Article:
The concept of cultural capital has been increasingly used in American sociology to study the impact of cultural reproduction on social reproduction. However, much confusion surrounds this concept. In this essay, we disentangle Bourdieu and Passeron's original work on cultural capital, specifying the theoretical roles cultural capital plays in their model, and the various types of high status signals they are concerned with. We expand on their work by proposing a new definition of cultural capital which focuses on cultural and (...) social exclusion. We note a number of theoretical ambiguities and gaps in the original model, as well as specific methodological problems. In the second section, we shift our attention to the American literature on cultural capital. We discuss its assumptions and compare it with the original work. We also propose a research agenda which focuses on social and cultural selection and decouples cultural capital from the French context in which it was originally conceived to take into consideration the distinctive features of American culture. This agenda consists in 1) assessing the relevance of the concept of legitimate culture in the U.S.; 2) documenting the distinctive American repertoire of high status cultural signals; and 3) analyzing how cultural capital is turned into profits in America. (shrink)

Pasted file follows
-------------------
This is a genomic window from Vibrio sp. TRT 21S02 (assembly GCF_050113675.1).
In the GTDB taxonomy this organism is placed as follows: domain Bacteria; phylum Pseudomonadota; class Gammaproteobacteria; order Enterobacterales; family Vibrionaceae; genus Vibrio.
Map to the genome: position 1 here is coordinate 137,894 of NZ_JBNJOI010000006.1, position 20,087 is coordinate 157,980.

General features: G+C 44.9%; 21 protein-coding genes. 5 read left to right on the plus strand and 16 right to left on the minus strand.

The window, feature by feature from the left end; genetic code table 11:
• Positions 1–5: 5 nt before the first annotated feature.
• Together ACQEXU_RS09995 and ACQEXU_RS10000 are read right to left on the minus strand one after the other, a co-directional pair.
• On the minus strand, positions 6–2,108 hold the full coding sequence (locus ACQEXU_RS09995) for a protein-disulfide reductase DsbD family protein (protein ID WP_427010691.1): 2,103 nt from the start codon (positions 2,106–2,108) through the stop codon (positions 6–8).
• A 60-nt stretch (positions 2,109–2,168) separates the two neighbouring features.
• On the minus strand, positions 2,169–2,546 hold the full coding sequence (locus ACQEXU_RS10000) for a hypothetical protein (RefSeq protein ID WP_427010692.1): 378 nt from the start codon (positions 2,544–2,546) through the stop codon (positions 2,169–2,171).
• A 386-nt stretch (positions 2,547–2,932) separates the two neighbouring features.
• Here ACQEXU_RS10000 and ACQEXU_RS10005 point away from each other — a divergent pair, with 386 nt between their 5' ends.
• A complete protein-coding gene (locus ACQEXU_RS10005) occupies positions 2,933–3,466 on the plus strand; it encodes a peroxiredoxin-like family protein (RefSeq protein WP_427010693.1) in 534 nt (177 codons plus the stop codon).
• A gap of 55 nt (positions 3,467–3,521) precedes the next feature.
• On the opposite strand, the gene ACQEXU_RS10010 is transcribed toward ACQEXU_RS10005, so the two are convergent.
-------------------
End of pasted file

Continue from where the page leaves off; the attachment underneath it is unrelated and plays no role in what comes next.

In this article, we assess how the concept of cultural capital has been imported into the English language, focusing on educational research. We argue that a dominant interpretation of cultural capital has coalesced with two central premises. First, cultural capital denotes knowledge of or facility with “highbrow” aesthetic culture. Secondly, cultural capital is analytically and causally distinct from other important forms of knowledge or competence (termed “technical skills,” “human capital,” etc.). We then review Bourdieu’s educational writings to demonstrate that neither (...) of these premises is essential to his understanding of cultural capital. In the third section, we discuss a set of English-language studies that draw on the concept of cultural capital, but eschew the dominant interpretation. These serve as the point of departure for an alternative definition. Our definition emphasizes Bourdieu’s reference to the capacity of a social class to “impose” advantageous standards of evaluation on the educational institution. We discuss the empirical requirements that adherence to such a definition entails for researchers, and provide a brief illustration of the intersection of institutionalized evaluative standards and the educational practices of families belonging to different social classes. Using ethnographic data from a study of social class differences in family-school relationships, we show how an African-American middle-class family exhibits cultural capital in a way that an African-American family below the poverty level does not. (shrink)